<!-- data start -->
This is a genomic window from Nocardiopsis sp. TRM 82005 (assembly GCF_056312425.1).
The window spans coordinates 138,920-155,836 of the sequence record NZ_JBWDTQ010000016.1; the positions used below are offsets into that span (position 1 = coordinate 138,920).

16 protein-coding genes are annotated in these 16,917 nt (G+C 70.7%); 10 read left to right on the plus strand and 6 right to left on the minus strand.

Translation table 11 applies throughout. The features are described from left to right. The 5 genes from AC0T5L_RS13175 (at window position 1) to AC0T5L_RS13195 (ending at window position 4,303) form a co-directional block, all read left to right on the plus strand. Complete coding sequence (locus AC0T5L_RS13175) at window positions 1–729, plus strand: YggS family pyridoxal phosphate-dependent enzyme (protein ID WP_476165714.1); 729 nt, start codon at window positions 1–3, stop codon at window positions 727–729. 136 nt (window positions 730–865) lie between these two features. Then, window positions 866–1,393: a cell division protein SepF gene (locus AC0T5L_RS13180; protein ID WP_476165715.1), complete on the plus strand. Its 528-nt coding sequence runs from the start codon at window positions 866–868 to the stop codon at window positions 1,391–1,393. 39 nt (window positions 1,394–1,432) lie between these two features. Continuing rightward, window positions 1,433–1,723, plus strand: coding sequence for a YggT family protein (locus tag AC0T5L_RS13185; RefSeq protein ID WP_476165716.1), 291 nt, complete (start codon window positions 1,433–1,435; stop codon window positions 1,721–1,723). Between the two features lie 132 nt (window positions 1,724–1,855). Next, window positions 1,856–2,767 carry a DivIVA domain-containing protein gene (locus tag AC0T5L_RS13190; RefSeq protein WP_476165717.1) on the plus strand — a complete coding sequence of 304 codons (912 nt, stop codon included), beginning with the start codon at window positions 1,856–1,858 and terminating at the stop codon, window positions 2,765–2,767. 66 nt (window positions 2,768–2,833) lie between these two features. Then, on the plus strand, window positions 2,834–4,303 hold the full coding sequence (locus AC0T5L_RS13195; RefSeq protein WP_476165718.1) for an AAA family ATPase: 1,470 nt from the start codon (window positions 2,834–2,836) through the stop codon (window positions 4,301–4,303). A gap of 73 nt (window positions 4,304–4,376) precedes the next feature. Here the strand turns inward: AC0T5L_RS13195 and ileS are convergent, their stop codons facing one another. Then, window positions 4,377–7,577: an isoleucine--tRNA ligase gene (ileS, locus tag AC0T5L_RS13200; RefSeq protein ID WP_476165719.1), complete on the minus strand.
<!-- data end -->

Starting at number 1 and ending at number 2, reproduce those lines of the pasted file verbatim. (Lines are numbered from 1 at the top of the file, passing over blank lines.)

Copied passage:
This is a genomic window from Nocardiopsis sp. TRM 82005 (assembly GCF_056312425.1).
The window spans coordinates 138,920-155,836 of the sequence record NZ_JBWDTQ010000016.1; the positions used below are offsets into that span (position 1 = coordinate 138,920).